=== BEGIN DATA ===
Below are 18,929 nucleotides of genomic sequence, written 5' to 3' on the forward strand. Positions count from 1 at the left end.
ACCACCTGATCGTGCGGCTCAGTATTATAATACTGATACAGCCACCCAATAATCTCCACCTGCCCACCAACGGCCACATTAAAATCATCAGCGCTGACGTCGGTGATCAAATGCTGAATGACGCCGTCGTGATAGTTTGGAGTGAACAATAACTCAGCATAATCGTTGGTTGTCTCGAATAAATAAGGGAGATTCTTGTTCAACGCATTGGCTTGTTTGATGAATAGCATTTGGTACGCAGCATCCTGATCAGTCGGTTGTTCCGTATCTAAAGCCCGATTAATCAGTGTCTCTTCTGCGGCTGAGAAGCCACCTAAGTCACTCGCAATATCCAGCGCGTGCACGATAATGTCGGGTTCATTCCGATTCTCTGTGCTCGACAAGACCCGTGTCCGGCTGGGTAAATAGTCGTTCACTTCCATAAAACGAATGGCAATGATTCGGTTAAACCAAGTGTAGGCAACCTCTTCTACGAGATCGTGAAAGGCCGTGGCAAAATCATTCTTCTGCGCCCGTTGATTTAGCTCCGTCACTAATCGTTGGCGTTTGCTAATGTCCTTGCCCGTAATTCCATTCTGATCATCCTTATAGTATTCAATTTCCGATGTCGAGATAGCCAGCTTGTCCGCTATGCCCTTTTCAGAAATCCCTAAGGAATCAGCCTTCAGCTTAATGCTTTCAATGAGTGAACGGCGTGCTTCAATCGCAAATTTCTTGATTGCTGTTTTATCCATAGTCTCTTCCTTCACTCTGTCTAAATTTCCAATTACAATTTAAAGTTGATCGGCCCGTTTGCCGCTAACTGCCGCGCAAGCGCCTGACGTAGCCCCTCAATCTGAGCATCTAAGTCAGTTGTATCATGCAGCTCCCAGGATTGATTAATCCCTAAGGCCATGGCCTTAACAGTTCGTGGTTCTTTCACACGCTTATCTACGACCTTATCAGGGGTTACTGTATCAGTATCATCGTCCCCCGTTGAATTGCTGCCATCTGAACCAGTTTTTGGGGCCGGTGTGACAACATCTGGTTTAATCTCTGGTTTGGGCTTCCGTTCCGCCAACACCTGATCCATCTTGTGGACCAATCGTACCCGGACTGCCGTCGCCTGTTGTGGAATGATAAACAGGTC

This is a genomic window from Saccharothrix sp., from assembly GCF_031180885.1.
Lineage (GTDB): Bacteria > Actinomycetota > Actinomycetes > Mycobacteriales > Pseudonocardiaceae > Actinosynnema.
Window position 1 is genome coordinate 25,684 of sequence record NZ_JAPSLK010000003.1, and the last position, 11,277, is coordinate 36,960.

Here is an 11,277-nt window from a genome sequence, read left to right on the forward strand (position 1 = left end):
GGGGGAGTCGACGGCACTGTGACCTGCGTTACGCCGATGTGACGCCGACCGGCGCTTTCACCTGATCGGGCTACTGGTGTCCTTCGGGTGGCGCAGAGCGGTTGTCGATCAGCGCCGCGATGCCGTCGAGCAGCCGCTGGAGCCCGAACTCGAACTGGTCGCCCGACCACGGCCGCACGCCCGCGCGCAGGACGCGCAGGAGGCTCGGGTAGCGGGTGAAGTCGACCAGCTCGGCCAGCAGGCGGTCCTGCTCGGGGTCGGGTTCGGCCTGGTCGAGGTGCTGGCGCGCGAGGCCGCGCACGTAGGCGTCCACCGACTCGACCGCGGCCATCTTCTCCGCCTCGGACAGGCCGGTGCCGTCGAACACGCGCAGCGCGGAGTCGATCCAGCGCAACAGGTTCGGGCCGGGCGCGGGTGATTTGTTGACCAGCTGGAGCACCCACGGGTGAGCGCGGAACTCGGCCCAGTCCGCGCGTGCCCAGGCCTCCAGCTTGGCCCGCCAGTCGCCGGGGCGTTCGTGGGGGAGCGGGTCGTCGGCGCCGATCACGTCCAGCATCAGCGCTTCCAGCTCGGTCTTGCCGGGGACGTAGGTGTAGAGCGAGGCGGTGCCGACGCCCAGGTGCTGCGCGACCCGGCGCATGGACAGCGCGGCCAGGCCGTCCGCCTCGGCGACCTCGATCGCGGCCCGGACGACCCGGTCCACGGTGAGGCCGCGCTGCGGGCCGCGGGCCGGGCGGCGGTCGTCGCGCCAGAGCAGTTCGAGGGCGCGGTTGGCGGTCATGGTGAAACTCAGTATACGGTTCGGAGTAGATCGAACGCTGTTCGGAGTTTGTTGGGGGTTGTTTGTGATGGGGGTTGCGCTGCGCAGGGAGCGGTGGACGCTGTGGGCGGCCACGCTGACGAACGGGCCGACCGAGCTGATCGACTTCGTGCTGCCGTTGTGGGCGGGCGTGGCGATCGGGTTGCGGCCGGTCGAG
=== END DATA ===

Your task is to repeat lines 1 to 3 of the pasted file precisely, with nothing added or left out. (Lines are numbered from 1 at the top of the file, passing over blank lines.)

Below are 18,929 nucleotides of genomic sequence, written 5' to 3' on the forward strand. Positions count from 1 at the left end.
ACCACCTGATCGTGCGGCTCAGTATTATAATACTGATACAGCCACCCAATAATCTCCACCTGCCCACCAACGGCCACATTAAAATCATCAGCGCTGACGTCGGTGATCAAATGCTGAATGACGCCGTCGTGATAGTTTGGAGTGAACAATAACTCAGCATAATCGTTGGTTGTCTCGAATAAATAAGGGAGATTCTTGTTCAACGCATTGGCTTGTTTGATGAATAGCATTTGGTACGCAGCATCCTGATCAGTCGGTTGTTCCGTATCTAAAGCCCGATTAATCAGTGTCTCTTCTGCGGCTGAGAAGCCACCTAAGTCACTCGCAATATCCAGCGCGTGCACGATAATGTCGGGTTCATTCCGATTCTCTGTGCTCGACAAGACCCGTGTCCGGCTGGGTAAATAGTCGTTCACTTCCATAAAACGAATGGCAATGATTCGGTTAAACCAAGTGTAGGCAACCTCTTCTACGAGATCGTGAAAGGCCGTGGCAAAATCATTCTTCTGCGCCCGTTGATTTAGCTCCGTCACTAATCGTTGGCGTTTGCTAATGTCCTTGCCCGTAATTCCATTCTGATCATCCTTATAGTATTCAATTTCCGATGTCGAGATAGCCAGCTTGTCCGCTATGCCCTTTTCAGAAATCCCTAAGGAATCAGCCTTCAGCTTAATGCTTTCAATGAGTGAACGGCGTGCTTCAATCGCAAATTTCTTGATTGCTGTTTTATCCATAGTCTCTTCCTTCACTCTGTCTAAATTTCCAATTACAATTTAAAGTTGATCGGCCCGTTTGCCGCTAACTGCCGCGCAAGCGCCTGACGTAGCCCCTCAATCTGAGCATCTAAGTCAGTTGTATCATGCAGCTCCCAGGATTGATTAATCCCTAAGGCCATGGCCTTAACAGTTCGTGGTTCTTTCACACGCTTATCTACGACCTTATCAGGGGTTACTGTATCAGTATCATCGTCCCCCGTTGAATTGCTGCCATCTGAACCAGTTTTTGGGGCCGGTGTGACAACATCTGGTTTAATCTCTGGTTTGGGCTTCCGTTCCGCCAACACCTGATCCATCTTGTGGACCAATCGTACCCGGACTGCCGTCGCCTGTTGTGGAATGATAAACAGGTC

This is a genomic window from Saccharothrix sp., from assembly GCF_031180885.1.